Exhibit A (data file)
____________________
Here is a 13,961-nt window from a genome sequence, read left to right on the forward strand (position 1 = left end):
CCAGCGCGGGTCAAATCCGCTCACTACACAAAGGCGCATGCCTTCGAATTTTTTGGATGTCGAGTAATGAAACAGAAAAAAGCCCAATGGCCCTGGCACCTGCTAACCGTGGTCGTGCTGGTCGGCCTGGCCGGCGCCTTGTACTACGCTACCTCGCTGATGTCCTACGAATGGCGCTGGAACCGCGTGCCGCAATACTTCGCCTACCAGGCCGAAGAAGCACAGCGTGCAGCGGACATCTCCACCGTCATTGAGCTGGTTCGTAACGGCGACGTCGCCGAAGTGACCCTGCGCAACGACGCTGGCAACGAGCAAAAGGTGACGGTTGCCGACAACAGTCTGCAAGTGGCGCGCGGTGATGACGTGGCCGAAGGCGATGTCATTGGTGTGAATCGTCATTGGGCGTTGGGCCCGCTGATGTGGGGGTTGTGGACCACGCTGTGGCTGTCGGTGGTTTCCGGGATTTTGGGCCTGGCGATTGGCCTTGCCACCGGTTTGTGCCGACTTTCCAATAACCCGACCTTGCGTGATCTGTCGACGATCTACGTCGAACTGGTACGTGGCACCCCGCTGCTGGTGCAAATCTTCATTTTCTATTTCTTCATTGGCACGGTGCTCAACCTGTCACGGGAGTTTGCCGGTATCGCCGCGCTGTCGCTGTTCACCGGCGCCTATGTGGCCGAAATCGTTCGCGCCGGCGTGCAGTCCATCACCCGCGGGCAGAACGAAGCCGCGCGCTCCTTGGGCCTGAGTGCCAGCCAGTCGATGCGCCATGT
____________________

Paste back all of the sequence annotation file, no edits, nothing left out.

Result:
Here is a 13,961-nt window from a genome sequence, read left to right on the forward strand (position 1 = left end):
CCAGCGCGGGTCAAATCCGCTCACTACACAAAGGCGCATGCCTTCGAATTTTTTGGATGTCGAGTAATGAAACAGAAAAAAGCCCAATGGCCCTGGCACCTGCTAACCGTGGTCGTGCTGGTCGGCCTGGCCGGCGCCTTGTACTACGCTACCTCGCTGATGTCCTACGAATGGCGCTGGAACCGCGTGCCGCAATACTTCGCCTACCAGGCCGAAGAAGCACAGCGTGCAGCGGACATCTCCACCGTCATTGAGCTGGTTCGTAACGGCGACGTCGCCGAAGTGACCCTGCGCAACGACGCTGGCAACGAGCAAAAGGTGACGGTTGCCGACAACAGTCTGCAAGTGGCGCGCGGTGATGACGTGGCCGAAGGCGATGTCATTGGTGTGAATCGTCATTGGGCGTTGGGCCCGCTGATGTGGGGGTTGTGGACCACGCTGTGGCTGTCGGTGGTTTCCGGGATTTTGGGCCTGGCGATTGGCCTTGCCACCGGTTTGTGCCGACTTTCCAATAACCCGACCTTGCGTGATCTGTCGACGATCTACGTCGAACTGGTACGTGGCACCCCGCTGCTGGTGCAAATCTTCATTTTCTATTTCTTCATTGGCACGGTGCTCAACCTGTCACGGGAGTTTGCCGGTATCGCCGCGCTGTCGCTGTTCACCGGCGCCTATGTGGCCGAAATCGTTCGCGCCGGCGTGCAGTCCATCACCCGCGGGCAGAACGAAGCCGCGCGCTCCTTGGGCCTGAGTGCCAGCCAGTCGATGCGCCATGT